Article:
By Paul Hampton
Has Hugo Chavez, president of Venezuela, embraced socialism? Is his "Bolivarian revolution" about to grow over into a socialist revolution? Wide sections of the international left seem to think so.
In January Chavez told the World Social Forum (WSF): "Everyday I become more convinced, there is no doubt in my mind, and as many intellectuals have said, that it is necessary to transcend capitalism. But capitalism can't be transcended from within capitalism itself, but through socialism, true socialism, with equality and justice. But I'm also convinced that it is possible to do it under democracy, but not in the type of democracy being imposed from Washington."
Chavez said that Venezuela is trying to implement a "social economy".
He said: "It is impossible, within the framework of the capitalist system to solve the grave problems of poverty of the majority of the world's population. We must transcend capitalism. But we cannot resort to state capitalism, which would be the same perversion of the Soviet Union. We must reclaim socialism as a thesis, a project and a path¦ [as one] which puts humans and not machines or the state ahead of everything."
What does Chavez mean by "socialism"? His government is promoting an economic model it calls "endogenous development", which aims at developing Venezuelan industry, to be "co-managed" by workers.
Earlier this year Chavez decreed the expropriation of Venepal paper factory. It had been closed by its owners in September 2004 but was occupied by workers. The company, renamed Invepal, is now co-managed by its workers and the state.
There are other firms that are co-managed, such as the electricity company CADAFE and the Alcasa aluminium plant. Other factories, such as the CNV engineering firm, have recently been occupied by workers demanding co-management.
The government has also stepped up its programme to redistribute land that is idle. Earlier this year more than 500 farms, including 56 large estates, classified as idle, including estates belonging to the British Vestey family, were redistributed.
And Chavez has recently enacted a house building programme and an Education Act to open up universities to the poor.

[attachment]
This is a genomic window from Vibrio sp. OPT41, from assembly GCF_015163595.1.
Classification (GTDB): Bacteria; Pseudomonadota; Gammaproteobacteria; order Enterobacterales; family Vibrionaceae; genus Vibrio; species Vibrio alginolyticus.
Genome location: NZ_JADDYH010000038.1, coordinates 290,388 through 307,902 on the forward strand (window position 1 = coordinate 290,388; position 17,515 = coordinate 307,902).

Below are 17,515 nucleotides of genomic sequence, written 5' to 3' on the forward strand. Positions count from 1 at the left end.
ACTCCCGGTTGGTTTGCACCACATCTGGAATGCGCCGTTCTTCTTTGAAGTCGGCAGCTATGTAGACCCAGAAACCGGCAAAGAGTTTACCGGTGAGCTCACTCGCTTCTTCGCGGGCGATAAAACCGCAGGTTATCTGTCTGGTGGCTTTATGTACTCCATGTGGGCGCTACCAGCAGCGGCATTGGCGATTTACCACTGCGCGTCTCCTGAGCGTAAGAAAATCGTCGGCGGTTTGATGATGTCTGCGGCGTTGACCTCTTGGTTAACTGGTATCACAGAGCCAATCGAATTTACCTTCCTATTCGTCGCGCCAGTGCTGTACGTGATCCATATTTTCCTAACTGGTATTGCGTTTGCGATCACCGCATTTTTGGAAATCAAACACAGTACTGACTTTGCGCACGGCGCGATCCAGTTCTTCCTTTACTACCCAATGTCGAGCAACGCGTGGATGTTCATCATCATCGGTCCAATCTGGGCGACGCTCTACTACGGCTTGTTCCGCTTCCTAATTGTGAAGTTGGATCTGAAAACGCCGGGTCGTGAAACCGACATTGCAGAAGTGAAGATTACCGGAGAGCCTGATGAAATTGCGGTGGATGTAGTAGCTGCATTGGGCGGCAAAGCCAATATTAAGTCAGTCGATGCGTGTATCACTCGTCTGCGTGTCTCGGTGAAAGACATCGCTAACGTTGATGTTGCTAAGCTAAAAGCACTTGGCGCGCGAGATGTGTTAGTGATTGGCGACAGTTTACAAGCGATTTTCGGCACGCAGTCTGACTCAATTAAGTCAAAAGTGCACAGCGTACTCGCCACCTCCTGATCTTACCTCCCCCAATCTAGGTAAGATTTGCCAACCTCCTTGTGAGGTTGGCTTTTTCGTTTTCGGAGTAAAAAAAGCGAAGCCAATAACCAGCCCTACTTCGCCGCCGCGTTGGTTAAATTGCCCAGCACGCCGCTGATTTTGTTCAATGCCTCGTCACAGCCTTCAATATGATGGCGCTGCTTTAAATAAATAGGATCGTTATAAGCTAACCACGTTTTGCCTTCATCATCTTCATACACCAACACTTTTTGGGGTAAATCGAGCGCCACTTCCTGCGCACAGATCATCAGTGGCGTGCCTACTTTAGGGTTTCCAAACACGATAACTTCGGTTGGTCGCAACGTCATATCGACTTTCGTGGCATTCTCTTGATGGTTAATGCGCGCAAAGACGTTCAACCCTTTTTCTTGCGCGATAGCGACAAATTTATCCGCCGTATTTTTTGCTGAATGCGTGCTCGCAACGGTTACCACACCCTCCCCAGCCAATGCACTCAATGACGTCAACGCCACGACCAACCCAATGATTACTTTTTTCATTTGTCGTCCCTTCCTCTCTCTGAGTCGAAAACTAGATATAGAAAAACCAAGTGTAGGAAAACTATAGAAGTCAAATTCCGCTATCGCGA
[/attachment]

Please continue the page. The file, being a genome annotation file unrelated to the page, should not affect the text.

Although these reforms help some workers, their scope is modest. Since Chavez came to power more than two million hectares of land has been redistributed, but all of it belonged to the state, which is the largest single landowner in Venezuela. Vice president Jose Vicente Rangel has said farmers and ranchers with their titles in order and their lands productive have "nothing to fear".
Similarly, the factories taken over by workers and then nationalised with co-management have generally been loss-making enterprises. Chavez has shown little inclination for wholesale nationalisation and none at all for expropriating large-scale capitalist property.
Although workers have more say than before, the schemes are not about workers' control or self-management. They might end up being vehicles to supervise and control workers, along Cuban lines - which is a long way from workers' democracy.
The key to Chavez's project is the state-owned oil company PDVSA, which continues to supply the US and other markets, even if the profits from it are distributed more equally.
At best Chavez promotes a kind of populist state-capitalist development model, at odds with prevailing neo-liberalism but not ultimately against capitalist relations of production.
If Chavez has become any kind of a socialist, it is a top-down, Bonapartist, social-democratic, reformist socialist, rather than an embodiment of the working-class socialism-from-below that he appears to have embraced.
However, his regime has opened up space for working class organisations to develop.
The old union federation, the Confederation of Venezuelan Workers (CTV), has been widely discredited by the involvement of its leaders in the employers' coup in 2002 and their lock-out in 2003.
The formation of the National Union of Venezuela Workers (UNT) in May 2003 has opened up greater possibilities for independent working class action. According to Jonah Gindin, writing on the Venezuelanalysis website, the UNT has grown "astonishingly fast" in its first two years, with workers holding ballots and establishing more democratic unions in the workplace.
According to Gindin, a growing movement to democratise unions "exploded" in 2004. Although this has been helped by the Ministry of Labour's moratorium on lay-offs for lower-paid workers that began two years ago, there are other signs that the movement is genuine. The UNT signed three-quarters of all collective agreements last year, including half of those in the private sector where the CTV has traditionally been strong.
Although the UNT is generally pro-Chavez, it is also riven with factions and divisions over union democracy and the extent of its autonomy from the state.
According to Gindin, the Bolivarian Workers Force (FBT) led by Orlando Chirinos is closest to the government, whereas the group led by steelworkers' leader Ramon Machuca is more autonomous.
Both the UNT and the CTV are due to hold elections this year, which will provide a better indication of the balance of forces. Socialists should welcome the opening up of the Venezuelan labour movement, without prettifying Chavez or his government in the process.
For more information, the best site in English about what is happening in Venezuela is www.venezuelanalysis.com.